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Woody > Gaultheria > Gaultheria procumbens > Gaultheria procumbens

Gaultheria procumbens

Checkerberry, Teaberry or Creeping Wintergreen

Origin:  Named after a Canadian physician, Jean Francois Gaultier, who studied plants in Quebec. Both berries and foliage were used in making tea, hence one of its common names, Teaberry.
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A low growing shrub often used as a ground cover. Once established Gaultheria procumbens grows readily and can, in ideal conditions, be considered invasive. The deep lustrous green foliage provides an excellent backdrop for the scarlet berries.

Michael Pascoe, NDP., ODH., CLT., MSc. (Plant Conservation)


Shrub (evergreen)
USDA Hardiness Zone
7b - 8a
Canadian Hardiness Zone
RHS Hardiness Zone
H5 (I have successfully grown this plant easily in H7)
Temperature (°C)
-15 to -10
Temperature (°F)
5 - 14
5-15 cm
15-30 cm
Description and Growing Information
Flowering Period
General Description
G. procumbens has dark green, low growing foliage that develops a purple tinge in the autumn. When the foliage is crushed, it smells of winterberry. Bright red berries appear on the plant beginning in July and remain and persist through the winter into April: the berries are often used in medicinal teas. Small bell shaped, white to pink flowers appear on the plant in mid-summer.
Gaultheria procumbens is commonly grown as a ground cover, thriving in light shade or full sun. The bright red berries provide excellent late season interest against the backdrop of its dark green leaves and persist well into lasting the winter months. As a ground cover it may be considered according to some literature) invasive in ideal conditions however I have never experienced this.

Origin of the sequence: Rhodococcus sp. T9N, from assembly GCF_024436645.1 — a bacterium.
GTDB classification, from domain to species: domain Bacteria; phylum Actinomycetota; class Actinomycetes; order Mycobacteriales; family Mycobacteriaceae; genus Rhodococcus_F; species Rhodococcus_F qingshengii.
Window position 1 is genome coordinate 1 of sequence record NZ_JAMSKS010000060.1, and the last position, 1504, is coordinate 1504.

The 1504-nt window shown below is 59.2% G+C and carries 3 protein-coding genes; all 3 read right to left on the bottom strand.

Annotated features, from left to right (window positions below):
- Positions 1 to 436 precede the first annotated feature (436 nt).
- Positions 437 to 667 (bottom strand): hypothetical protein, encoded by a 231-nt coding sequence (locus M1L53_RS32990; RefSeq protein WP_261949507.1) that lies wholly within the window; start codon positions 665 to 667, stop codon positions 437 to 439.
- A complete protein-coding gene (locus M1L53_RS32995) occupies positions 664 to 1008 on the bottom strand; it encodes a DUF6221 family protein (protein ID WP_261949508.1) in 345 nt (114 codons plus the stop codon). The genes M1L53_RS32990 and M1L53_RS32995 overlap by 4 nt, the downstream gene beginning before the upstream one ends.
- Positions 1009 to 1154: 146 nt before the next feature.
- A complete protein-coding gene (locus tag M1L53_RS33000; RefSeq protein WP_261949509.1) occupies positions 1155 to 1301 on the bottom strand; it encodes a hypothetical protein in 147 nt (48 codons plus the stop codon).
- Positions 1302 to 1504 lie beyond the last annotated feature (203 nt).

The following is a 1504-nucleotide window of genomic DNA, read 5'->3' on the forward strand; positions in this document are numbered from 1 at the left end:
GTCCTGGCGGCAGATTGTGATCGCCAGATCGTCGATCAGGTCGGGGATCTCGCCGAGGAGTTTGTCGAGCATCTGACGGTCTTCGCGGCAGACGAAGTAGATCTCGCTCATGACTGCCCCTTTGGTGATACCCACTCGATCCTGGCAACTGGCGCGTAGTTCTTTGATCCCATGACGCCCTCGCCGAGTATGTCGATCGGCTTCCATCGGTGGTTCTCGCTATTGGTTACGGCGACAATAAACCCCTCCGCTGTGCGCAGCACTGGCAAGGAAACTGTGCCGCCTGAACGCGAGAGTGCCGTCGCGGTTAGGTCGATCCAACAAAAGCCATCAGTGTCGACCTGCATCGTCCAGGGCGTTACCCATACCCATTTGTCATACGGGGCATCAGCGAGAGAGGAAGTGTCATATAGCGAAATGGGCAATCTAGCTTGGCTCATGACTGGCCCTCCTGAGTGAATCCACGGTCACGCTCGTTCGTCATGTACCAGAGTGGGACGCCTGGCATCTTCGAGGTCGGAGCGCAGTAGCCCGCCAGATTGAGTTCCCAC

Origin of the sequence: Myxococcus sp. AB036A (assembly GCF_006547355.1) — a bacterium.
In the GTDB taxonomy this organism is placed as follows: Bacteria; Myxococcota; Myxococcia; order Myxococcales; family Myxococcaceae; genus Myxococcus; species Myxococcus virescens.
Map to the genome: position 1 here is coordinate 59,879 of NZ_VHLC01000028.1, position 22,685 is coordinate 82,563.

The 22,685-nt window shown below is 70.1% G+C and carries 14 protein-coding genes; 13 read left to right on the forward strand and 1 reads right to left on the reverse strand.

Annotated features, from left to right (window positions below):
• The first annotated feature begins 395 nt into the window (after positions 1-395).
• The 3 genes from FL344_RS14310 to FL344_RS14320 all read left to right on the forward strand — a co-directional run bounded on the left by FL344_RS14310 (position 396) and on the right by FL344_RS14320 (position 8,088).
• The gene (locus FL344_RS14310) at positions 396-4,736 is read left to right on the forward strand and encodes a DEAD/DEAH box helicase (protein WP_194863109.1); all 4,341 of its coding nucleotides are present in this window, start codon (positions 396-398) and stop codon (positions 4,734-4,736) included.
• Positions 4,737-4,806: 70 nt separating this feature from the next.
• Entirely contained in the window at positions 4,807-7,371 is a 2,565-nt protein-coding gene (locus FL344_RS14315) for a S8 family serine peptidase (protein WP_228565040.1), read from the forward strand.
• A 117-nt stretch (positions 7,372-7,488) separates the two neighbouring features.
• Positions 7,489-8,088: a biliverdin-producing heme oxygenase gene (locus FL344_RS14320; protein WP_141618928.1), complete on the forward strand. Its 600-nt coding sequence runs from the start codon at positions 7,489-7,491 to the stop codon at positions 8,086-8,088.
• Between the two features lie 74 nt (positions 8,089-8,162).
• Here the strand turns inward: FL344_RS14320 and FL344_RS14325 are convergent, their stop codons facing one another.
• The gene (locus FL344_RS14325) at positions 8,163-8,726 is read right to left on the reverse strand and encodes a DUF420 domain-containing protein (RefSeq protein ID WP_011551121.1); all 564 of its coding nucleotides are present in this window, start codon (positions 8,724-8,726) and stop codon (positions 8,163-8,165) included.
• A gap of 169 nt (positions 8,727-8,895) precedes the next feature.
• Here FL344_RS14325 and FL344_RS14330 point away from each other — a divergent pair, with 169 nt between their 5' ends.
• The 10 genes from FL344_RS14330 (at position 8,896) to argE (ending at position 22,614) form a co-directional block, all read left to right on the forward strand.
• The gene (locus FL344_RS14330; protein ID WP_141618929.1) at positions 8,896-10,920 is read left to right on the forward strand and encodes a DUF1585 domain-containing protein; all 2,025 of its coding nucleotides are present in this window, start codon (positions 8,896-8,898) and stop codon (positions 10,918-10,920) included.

Gaultheria procumbens thrives in acid, sandy soils that are well drained and once established can tolerate periods of drought. It does well in partial shade to full sun and therefore grows as an under larger trees in its natural habitat.
Low mounding to trailing evergreen groundcover shrub of approximately 5 - 15 cm.
ID Characteristic
It is a low growing plant with dark green jagged toothed foliage and scarlet red berries.
Gaultheria procumbens had no notable pests or diseases.
Grows in the shade of larger trees in forest areas. Prefers acid, sandy soils and tolerates drought conditions once established.
Bark/Stem Description
G. procumbens has uninteresting smooth grey to light green bark.
Flower/Leaf Bud Description
Buds are 1 mm in length, smooth and red in colour.
Leaf Description
The leaves are oval to obviate, 13 mm long and 2 cm wide with serrate margins and are a shiny deep dark green in colour. Leaves are held on a 4 mm long petiole. The foliage turns a purple to red tinge in the autumn, a strong menthol smell is produced l when the foliage is crushed.
Flower Description
A cluster of 6.5 mm, nodding, white to pink flowers appear in July, they are five petaled and are pollinated by insects.
Fruit Description
Oils are extracted from the 9 x 12 mm capsules, to produce medicinal teas used to relieve cough and fever symptoms. The fruit develops in July and remains on the plant until April.
Colour Description
G. procumbens has dark, lustrous, green foliage that turns purple to red in the autumn while the fruit is scarlet red that last through the winter season.
Texture Description
Seedlings require a cold stratification of 4°C for approximately four to ten weeks. Cuttings should be taken spring. Both methods can be difficult thus propagation is frequently achieved through division.
Dirr, Michael A. Manual of Woody Landscape Plants. 6th Edition. Champaign, Illinois: Stipes Publishing. 2009 Davis, Brian. The Gardener's Illustrated of Trees and Shrubs. Emmaus, PA: Breslich. 1987